Published on February 10, 2008
Prime Minister Samak Sundaravej has distanced himself from the controversial October 1976 Thammasat massacre.
In an interview with CNN which was screened yesterday and today, the prime minister responded to questions saying he had been "an outsider by that time".
Asked if he would condemn what happened in 1976, Samak said: "Actually it was a movement of some students. They didn't like the government."
Samak, a veteran politician with a right-wing track record, asserted only one person had died in the tragic event.
In 2000, when Samak was elected Bangkok governor, Chulalongkorn University political scientist Ji Ungphakorn denounced him for his alleged involvement in inciting right-wing mobs.
The event subsequently led to the killing of at least 41 leftist students and activists in Bangkok on October 6, 1976.
Samak sued Ji for defamation but later dropped the suit.
Samak told CNN Thailand was one of the Southeast Asian countries that could have fallen into the hands of communists during the 1970s.
He denied he was former prime minister Thaksin Shinawatra's puppet.
"No, I am myself. I'm the leader of the party. I run this country: it's me; I have my own thinking."
Asked if the controversial Bt76-billion, tax-free sale of Shin Corp to Temasek Group of Singapore was corrupt, Samak said: "... Put it this way: corrupt or not corrupt, huh, in the olden days, when anyone invested in this country, you can hold only 25 per cent, for the rest must be nominees, or any kind of thing."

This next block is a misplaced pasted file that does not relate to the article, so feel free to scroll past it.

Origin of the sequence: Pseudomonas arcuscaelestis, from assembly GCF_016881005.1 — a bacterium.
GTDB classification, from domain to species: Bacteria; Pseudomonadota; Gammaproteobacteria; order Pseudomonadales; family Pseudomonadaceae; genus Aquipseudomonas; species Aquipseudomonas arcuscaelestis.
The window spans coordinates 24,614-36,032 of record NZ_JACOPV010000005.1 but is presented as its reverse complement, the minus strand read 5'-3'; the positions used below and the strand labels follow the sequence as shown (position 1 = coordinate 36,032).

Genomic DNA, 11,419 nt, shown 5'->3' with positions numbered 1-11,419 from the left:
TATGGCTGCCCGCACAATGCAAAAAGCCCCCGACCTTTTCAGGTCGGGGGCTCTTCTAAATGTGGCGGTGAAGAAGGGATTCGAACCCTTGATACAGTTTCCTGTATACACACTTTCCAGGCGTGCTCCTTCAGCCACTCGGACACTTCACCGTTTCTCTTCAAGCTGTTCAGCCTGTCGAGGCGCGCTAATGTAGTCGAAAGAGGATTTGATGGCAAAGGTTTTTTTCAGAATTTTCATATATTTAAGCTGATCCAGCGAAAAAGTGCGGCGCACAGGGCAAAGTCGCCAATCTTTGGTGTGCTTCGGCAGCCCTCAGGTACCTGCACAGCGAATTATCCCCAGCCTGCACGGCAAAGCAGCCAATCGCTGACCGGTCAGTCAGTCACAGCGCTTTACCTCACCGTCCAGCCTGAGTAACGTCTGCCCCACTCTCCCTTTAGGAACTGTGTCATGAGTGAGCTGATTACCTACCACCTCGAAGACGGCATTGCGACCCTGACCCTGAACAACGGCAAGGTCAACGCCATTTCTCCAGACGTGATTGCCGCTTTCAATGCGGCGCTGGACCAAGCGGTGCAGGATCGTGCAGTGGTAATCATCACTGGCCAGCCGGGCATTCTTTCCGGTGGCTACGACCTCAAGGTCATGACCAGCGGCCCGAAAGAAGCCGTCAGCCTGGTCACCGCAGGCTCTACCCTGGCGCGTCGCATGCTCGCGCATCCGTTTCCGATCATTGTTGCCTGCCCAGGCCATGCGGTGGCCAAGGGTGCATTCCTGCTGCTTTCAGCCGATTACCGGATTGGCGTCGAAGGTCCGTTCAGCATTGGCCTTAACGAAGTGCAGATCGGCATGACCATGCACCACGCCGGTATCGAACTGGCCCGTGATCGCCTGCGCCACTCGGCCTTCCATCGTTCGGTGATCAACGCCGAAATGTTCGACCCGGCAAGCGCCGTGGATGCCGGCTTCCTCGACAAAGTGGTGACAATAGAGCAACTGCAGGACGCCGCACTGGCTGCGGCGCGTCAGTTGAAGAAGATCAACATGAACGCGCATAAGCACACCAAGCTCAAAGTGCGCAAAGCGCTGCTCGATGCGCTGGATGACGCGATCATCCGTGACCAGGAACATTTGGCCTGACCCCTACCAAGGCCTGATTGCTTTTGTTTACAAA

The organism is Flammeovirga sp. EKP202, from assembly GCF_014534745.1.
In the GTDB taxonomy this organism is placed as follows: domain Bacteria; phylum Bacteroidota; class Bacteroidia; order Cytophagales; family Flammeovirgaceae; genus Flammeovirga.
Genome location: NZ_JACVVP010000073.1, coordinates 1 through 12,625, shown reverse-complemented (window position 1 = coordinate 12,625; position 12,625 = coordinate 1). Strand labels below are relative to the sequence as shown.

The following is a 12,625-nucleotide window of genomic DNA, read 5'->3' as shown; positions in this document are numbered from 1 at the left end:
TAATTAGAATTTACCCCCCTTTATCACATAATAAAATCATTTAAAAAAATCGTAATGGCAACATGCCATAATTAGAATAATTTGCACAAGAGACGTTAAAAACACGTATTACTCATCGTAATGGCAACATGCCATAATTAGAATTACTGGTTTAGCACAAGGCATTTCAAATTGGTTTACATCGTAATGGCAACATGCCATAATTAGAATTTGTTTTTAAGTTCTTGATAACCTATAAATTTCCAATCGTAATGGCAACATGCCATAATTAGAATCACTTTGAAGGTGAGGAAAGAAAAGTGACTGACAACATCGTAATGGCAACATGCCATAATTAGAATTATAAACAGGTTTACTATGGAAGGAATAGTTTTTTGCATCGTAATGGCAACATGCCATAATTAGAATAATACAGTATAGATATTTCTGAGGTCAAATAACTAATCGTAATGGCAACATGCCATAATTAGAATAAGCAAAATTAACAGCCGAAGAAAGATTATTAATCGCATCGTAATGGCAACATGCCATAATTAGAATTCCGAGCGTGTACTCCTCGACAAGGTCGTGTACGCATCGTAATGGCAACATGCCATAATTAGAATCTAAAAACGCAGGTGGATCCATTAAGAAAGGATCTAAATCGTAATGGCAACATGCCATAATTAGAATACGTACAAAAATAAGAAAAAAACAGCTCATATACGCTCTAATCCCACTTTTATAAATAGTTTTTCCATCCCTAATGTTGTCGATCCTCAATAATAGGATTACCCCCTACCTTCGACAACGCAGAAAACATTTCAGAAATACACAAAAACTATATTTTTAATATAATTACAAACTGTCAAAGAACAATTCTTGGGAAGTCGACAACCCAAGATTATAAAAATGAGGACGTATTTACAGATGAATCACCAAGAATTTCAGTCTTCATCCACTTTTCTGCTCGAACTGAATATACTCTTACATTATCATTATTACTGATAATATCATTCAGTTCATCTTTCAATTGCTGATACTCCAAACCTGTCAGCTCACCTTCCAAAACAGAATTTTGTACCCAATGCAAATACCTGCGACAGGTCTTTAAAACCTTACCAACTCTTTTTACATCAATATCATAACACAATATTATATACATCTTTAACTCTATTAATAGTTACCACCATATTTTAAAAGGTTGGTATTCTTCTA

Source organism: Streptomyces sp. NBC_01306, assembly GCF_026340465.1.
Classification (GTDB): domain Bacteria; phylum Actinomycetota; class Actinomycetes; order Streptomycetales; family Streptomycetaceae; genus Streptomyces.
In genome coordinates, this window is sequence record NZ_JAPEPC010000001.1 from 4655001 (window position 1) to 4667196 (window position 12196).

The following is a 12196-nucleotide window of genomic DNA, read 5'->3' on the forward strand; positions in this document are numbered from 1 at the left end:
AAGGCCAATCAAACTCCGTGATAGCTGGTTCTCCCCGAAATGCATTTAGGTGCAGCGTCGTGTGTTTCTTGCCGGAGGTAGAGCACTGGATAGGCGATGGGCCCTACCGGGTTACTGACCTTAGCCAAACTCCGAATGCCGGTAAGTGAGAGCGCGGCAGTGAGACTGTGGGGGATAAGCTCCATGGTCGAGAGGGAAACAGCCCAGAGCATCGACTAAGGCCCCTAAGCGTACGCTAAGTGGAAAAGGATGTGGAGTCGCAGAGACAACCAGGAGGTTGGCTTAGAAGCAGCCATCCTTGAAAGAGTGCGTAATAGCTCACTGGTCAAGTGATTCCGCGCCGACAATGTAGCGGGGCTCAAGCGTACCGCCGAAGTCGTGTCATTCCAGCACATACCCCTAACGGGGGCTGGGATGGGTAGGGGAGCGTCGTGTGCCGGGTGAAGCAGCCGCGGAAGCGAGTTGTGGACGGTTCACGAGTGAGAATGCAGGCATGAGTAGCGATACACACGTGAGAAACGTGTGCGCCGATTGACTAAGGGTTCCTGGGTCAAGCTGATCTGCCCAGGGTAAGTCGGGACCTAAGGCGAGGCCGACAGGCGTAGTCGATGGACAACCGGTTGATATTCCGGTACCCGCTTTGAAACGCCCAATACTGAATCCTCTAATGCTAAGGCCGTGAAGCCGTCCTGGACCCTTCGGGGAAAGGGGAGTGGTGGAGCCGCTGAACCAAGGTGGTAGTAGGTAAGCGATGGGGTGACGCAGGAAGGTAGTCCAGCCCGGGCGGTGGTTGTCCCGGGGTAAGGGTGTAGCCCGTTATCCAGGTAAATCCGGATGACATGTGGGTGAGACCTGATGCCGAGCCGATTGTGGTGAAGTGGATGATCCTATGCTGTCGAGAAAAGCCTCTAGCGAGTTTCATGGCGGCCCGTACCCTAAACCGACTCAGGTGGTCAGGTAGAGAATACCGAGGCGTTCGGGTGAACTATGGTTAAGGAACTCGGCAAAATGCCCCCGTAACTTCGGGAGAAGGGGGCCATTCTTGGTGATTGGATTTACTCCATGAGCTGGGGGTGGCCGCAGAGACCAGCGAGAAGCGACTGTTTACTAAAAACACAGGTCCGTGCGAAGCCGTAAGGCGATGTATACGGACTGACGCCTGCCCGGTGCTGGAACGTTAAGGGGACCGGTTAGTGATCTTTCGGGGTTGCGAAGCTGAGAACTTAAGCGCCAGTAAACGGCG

"But he [Thaksin] decided to change that from 25 per cent to 49 per cent. Now, when he made this change he could sell his shares, it costs 73 billion, and then pay no tax because by law he doesn't have to pay tax. This is corrupt or not?
"Some say it's corrupt, but for me I say no, this is by law. This is he might take this opportunity. It must be his wisdom that he can do the trade."
Asked if prime ministers should be allowed to make money, Samak said: "For me, for me, I have nothing of that kind. But for him, it's his business. He does business, and he wants to get rid of the shares he held. To be or not be right or wrong is up to him.
"I think it's right, because it draws investors, that they can have 49 per cent; you have a proxy with only 2 per cent, so you can run the company."